A Melancholy Light Nov 4, 2007 16:18:42 GMT
Post by SeReN on Nov 4, 2007 16:18:42 GMT
A Melancholy Light: Recorded in October 2005. 23m32s.
Released on the Penumbra label under catalogue number Penumbra 018.
A Melancholy Light came into being as a quest to make something that was purely musical while still being atmospheric – no synthesizer style effects beyond echo in some places. I was inspired by the slow, sonorous tones of David Darling’s ‘Cello’ CD, simple, quiet and yet deeply effective – almost meditative. The Cello is the only instrument I would have loved to learn how to play properly.
A Melancholy Light uses few notes, no more than 3 at a time and some are almost a minute long, the textures and phrases weaving through each other. There are 3 distinct sonic movements to the piece, each lending their theme to the overall sound.
I had worked for a number of years in a huge ancient and semi natural forest and the title refers to the point in the day when it becomes impossible to tell what is colour, what is tone and what is light, what is shadow? I wanted to portray something of the moments where the colours of day met the shadows of night on an equal footing, when time and space could stand still and become undefined, like a doorway into somewhere else, until something, like a Heron would glide past and made the world solid again. I would have loved to be able to play this music, at that time - into the merging worlds of Twilight…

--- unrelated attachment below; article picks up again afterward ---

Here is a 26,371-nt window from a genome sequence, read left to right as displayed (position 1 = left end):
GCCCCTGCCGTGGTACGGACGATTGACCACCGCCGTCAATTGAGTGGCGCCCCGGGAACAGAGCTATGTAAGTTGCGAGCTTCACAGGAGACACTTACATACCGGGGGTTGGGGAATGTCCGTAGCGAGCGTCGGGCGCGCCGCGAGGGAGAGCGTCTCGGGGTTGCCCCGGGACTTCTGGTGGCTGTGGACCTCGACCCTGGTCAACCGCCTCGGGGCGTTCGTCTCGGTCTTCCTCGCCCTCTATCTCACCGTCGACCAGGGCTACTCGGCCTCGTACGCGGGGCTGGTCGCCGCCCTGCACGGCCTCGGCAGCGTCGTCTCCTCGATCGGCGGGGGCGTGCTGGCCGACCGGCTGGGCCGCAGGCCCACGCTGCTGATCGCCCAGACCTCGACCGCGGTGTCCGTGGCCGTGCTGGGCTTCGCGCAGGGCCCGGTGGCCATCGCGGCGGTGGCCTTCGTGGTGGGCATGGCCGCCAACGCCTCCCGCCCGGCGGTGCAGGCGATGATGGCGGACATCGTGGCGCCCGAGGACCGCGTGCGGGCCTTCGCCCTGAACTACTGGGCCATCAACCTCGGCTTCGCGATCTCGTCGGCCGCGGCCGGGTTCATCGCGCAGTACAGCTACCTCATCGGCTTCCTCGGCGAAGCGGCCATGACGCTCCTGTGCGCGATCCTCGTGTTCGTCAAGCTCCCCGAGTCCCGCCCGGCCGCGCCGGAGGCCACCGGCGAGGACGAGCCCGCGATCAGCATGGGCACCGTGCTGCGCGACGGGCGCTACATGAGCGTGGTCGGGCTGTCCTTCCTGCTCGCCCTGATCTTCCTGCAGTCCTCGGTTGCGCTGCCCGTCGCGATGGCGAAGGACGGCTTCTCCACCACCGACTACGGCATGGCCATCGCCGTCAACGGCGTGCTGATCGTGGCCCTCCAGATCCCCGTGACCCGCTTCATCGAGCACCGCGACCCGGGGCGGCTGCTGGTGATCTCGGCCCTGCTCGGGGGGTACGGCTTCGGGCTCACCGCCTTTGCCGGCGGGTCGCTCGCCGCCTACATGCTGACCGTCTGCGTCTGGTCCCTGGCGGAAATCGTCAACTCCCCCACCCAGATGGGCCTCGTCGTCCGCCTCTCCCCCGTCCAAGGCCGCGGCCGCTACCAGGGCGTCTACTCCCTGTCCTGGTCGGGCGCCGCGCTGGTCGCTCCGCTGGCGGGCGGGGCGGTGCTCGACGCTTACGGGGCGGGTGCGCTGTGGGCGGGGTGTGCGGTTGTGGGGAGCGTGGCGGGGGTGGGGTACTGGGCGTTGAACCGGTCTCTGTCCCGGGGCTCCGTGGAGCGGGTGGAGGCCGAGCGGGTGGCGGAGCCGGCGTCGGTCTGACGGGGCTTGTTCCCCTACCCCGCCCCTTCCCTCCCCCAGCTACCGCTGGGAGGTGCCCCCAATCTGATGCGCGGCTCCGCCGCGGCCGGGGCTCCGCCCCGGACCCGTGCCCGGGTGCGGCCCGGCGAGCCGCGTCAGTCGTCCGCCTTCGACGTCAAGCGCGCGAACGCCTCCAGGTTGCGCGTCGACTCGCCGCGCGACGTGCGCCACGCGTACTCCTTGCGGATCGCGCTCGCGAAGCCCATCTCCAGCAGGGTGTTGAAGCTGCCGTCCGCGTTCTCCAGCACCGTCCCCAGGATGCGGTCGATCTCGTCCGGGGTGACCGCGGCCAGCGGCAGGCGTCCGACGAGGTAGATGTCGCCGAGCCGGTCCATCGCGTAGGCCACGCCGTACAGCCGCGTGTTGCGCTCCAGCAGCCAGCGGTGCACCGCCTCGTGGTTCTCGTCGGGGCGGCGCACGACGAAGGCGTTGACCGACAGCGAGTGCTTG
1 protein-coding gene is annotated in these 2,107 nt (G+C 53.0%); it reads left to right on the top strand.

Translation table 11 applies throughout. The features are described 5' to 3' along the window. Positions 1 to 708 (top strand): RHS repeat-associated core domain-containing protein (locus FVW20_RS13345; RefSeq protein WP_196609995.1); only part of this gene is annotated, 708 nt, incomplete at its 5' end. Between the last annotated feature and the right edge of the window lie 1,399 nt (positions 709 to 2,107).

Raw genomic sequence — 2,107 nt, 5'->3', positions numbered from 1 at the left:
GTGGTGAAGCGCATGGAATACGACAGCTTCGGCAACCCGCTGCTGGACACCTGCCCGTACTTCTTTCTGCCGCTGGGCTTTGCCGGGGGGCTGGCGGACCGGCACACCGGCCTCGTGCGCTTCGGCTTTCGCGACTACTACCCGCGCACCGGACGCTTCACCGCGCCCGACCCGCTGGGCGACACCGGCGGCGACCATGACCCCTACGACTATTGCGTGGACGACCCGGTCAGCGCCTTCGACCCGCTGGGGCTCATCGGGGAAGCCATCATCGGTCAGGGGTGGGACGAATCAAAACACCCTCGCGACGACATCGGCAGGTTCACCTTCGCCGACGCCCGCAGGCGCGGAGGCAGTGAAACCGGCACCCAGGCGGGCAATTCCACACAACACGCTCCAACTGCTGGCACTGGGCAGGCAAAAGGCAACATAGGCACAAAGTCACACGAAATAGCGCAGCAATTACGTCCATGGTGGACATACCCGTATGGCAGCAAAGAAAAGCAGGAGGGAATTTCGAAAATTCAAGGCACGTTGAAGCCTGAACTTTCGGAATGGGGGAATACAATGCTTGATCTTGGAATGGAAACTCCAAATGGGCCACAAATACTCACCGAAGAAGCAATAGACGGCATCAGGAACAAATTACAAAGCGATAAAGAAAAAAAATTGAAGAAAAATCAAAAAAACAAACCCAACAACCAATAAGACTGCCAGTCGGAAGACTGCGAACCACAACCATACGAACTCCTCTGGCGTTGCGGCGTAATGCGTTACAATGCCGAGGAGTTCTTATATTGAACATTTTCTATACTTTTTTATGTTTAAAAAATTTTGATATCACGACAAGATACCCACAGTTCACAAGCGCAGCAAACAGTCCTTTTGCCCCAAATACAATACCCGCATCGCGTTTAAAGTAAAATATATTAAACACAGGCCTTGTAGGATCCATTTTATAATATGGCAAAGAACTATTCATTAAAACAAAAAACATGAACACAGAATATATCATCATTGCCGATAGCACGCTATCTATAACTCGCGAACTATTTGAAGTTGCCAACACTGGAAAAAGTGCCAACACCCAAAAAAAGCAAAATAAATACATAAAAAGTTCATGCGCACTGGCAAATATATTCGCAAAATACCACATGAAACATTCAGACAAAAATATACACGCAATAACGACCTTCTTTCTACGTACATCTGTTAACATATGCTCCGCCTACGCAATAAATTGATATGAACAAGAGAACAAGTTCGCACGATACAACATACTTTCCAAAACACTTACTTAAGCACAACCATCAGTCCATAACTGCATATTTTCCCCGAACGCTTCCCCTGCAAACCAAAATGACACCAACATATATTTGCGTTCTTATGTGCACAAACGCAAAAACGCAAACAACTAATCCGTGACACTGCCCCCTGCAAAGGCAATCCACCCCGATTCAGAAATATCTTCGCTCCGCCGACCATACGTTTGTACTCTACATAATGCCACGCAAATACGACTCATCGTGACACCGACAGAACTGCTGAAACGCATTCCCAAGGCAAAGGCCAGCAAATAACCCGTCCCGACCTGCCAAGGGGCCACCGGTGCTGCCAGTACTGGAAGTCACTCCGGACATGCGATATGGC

A Melancholy Light was reviewed on electroambientspace in August 2006.
Seren Ffordd “A Melancholy Light”
1 track, 23.32 mins
Inspired by David Darling’s cello, Seren Ffordd explains that he intentionally used notes quite sparsely here, no more than three at a time. Gearheads will be glad to know that he listed exactly the equipment used. The music is subdued as the name implies, but not altogether sad. One can easily imagine this as the soundtrack to a dramatic film. All the elements are there, including a cohesive central musical theme, a strong emotional component, and an orchestral feel. At 23 minutes it is over too soon, but the journey is nice while it lasts.
e/I magazine also reviewed A Melancholy Light:
“Less known artist Seren Ffordd offers perhaps the most impressive contribution to the Penumbra series with A Melancholy Light. Spanning only twenty three minutes of listening time, this release pulls off a minor miracle: swirling and lugubrious indeed, but also reveling in its wonderfully noisy, sine-wave-centric buzz and fuzz. This is a kind of low-fi drone music for the new century: mournful, affective, but loaded with poly-frequencies. Wet and dry reverb contort the raw din but beyond the sonic theatrics is a sense of subtle purpose and the end result is, indeed, outright melancholy, a half-lit spiral of fading luminosities that capture the essence of the penumbra’s shadowy presence. The bands of creeping light extend and are extended”.
Penumbra was Oophoi’s idea to gather and release shorter pieces of ambient music next to the full length Umbra albums – something more akin to the LP length tracks on vinyl releases. The original version of A Melancholy Light was 35 minutes long, but for the Penumbra release I edited out a 13 minute rhythmical section that was based on a 17 beat pattern.
A Melancholy Light is still available in the Penumbra edition from Oophoi via the www.deeplistenings.net website.
The cover art for A Melancholy Light is my own design.